For more than a decade, Benjamin Arellano Felix was untouchable — allegedly a billionaire drug dealer who enjoyed protection bought by bribes to police and government officials.
But on March 9, the rules were about to change.
That's when a special Mexican Army unit burst through the door of Arellano Felix's suburban hideaway in the tourist town of Puebla, Mexico, and confronted a man in his bare feet.
"When the army came, he surrendered," Jose Luis Vasconsuelos, the chief of Mexico's organized crime unit, told ABCNEWS through a translator. "At first, we found him flustered. Afterwards, he told us that he was OK. He was tired of running."
"Finally, I told him that in the past sometimes, you have beaten us, but today we win," Vasconsuelos said. "He was very cold, very tranquil and he stayed that way all the way to Mexico City."
The Mexican authorities finally won a round with the man they said was the head of the Arellano Felix drug cartel, also known as AFO — allegedly responsible for the shipping and distribution of an estimated 40 percent of the cocaine consumed in the United States. But the victory came only after an unconventional, highly secretive investigation that involved tracking Arellano Felix's family.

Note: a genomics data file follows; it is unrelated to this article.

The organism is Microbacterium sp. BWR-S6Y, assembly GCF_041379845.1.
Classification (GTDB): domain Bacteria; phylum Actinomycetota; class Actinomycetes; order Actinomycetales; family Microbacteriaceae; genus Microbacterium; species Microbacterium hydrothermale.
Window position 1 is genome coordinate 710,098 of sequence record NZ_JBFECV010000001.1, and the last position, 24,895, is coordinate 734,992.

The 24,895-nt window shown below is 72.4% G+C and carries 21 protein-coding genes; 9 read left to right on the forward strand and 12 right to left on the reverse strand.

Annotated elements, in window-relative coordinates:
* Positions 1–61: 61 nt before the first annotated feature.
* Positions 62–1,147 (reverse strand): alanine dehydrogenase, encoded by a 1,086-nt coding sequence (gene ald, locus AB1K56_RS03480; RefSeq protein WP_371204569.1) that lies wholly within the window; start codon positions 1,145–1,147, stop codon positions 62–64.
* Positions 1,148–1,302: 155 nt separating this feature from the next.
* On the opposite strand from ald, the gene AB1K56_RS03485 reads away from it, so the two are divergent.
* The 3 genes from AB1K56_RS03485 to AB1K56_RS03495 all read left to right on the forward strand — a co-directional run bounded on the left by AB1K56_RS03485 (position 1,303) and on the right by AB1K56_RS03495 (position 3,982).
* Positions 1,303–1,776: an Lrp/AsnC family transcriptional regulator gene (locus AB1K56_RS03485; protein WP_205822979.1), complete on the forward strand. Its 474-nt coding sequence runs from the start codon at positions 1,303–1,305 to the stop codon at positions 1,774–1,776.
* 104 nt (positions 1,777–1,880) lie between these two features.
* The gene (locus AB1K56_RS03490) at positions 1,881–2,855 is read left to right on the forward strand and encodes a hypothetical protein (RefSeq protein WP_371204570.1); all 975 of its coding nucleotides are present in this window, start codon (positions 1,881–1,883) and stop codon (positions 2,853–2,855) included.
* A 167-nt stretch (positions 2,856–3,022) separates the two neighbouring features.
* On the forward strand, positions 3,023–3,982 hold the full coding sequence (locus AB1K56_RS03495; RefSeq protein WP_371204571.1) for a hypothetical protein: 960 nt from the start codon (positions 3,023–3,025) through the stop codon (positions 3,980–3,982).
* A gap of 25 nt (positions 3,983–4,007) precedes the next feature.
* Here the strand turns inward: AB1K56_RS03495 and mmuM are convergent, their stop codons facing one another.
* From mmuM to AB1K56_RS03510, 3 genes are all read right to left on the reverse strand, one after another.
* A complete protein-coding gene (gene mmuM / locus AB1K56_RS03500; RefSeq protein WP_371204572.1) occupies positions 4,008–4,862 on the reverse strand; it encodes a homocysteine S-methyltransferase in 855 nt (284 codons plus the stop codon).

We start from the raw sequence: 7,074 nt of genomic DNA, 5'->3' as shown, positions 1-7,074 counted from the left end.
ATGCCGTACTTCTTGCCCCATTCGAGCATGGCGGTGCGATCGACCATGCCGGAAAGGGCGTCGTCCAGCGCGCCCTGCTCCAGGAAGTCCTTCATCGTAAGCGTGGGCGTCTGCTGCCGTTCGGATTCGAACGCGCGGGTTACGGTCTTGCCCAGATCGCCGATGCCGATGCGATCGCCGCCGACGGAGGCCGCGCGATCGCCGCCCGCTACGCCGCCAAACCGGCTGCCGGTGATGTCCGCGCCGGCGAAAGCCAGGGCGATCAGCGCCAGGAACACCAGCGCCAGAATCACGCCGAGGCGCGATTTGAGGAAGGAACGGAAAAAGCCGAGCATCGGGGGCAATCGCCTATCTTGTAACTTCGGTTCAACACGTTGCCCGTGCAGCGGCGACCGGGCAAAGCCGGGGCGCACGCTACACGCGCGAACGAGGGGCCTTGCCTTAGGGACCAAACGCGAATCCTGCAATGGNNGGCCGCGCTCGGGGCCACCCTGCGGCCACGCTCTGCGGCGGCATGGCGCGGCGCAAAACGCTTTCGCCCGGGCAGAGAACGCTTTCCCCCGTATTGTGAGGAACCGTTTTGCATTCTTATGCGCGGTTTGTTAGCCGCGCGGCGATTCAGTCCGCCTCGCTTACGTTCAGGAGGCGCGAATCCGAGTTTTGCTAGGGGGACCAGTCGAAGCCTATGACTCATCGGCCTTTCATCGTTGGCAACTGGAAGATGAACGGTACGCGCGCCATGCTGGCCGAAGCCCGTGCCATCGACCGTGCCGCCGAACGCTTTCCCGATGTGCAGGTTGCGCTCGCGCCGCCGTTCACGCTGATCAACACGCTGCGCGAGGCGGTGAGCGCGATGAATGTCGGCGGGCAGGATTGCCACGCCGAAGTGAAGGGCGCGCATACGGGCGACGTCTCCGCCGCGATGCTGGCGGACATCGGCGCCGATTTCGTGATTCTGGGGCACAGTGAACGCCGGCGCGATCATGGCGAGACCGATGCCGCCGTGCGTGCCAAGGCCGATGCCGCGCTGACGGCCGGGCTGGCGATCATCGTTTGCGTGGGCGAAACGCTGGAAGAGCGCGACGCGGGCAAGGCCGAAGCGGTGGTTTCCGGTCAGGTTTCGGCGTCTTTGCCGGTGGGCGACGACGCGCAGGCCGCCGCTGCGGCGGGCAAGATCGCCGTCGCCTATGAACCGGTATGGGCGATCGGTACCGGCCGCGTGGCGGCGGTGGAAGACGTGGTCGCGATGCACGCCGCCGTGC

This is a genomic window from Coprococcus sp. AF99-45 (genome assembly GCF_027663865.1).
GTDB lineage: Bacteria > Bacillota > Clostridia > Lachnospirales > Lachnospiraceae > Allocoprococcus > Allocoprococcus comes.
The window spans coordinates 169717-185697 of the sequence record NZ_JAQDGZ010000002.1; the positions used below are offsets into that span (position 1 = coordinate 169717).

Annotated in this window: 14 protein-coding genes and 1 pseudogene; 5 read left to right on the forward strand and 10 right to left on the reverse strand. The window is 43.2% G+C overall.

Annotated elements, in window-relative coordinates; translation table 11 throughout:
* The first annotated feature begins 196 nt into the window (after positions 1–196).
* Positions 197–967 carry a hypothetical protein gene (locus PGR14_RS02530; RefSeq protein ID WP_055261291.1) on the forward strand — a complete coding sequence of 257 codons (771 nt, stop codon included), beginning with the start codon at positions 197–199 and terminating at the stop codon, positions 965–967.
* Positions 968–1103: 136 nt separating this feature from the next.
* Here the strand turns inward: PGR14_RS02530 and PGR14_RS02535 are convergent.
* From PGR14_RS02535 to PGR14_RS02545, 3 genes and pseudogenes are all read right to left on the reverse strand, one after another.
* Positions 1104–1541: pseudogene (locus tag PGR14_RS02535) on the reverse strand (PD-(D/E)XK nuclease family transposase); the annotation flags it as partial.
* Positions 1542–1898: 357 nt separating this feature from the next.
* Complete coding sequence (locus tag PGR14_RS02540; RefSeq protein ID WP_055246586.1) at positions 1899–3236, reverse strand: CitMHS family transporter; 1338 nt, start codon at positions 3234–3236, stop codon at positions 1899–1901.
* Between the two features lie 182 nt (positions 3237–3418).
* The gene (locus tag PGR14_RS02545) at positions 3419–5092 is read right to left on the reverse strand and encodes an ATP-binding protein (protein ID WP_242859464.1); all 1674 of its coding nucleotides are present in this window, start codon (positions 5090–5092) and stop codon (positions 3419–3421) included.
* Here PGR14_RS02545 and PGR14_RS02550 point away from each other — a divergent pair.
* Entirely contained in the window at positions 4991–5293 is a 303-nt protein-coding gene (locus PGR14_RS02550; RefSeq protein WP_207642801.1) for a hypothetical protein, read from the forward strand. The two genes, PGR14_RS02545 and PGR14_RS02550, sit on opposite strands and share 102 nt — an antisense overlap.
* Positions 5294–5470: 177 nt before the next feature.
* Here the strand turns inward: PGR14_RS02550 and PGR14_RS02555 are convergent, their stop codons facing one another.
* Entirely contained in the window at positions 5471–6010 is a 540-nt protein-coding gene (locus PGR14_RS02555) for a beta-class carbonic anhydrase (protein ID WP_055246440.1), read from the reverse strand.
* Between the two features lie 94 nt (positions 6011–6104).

The method had already been used on the American side of the border when Arellano's wife and three children moved to a wealthy southern California neighborhood in the 1990s.
"We did that because we felt exploiting a family by conducting continuous surveillance on them would, I hope, lead us to her meeting with Benjamin," said Jack Hook, the Drug Enforcement Administration's special agent in charge of the Arellano Felix task force.
The DEA was convinced such a meeting could happen because as they watched the family, they learned the oldest daughter had a very recognizable and rare facial deformity. They also learned she was the soft spot in her father's violent life. That is why they were tracking her and her mother, Ruth, as they traveled around San Diego and occasionally across the border to Tijuana, Mexico, where they might meet Arellano Felix.
In 1993, Arellano Felix and his brother, Ramon, who officials say was the chief enforcer for the AFO, became the most-wanted men in Mexico, after they were linked to the murder of a popular Catholic cardinal. For nine years, the Arellano brothers proved their power allegedly by using bribery and bullets to stop every attempt to catch them.
"Arellano started with fear," said a former cartel employee "Steve," who asked ABCNEWS to conceal his true identity. "That's why loyalties were there, but out of fear. … It wasn't, 'will you take the money?' It's either you take the money or you get killed."
Eventually, the AFO seemingly controlled more than the drugs it moved across the border: They actually controlled the San Diego-Tijuana border crossing, Hook said.
"That's the largest land port of entry in the entire world," Hook added. "If you're an organization that wants to bring drugs into the United States through that plaza, you have to pay the AFO a tax to do that. If you don't pay that tax, they will come out and they will kill you."
By 1998, the Arellano brothers had been indicted in the U.S. for drug trafficking. Ramon was put on the FBI's 10 most wanted list.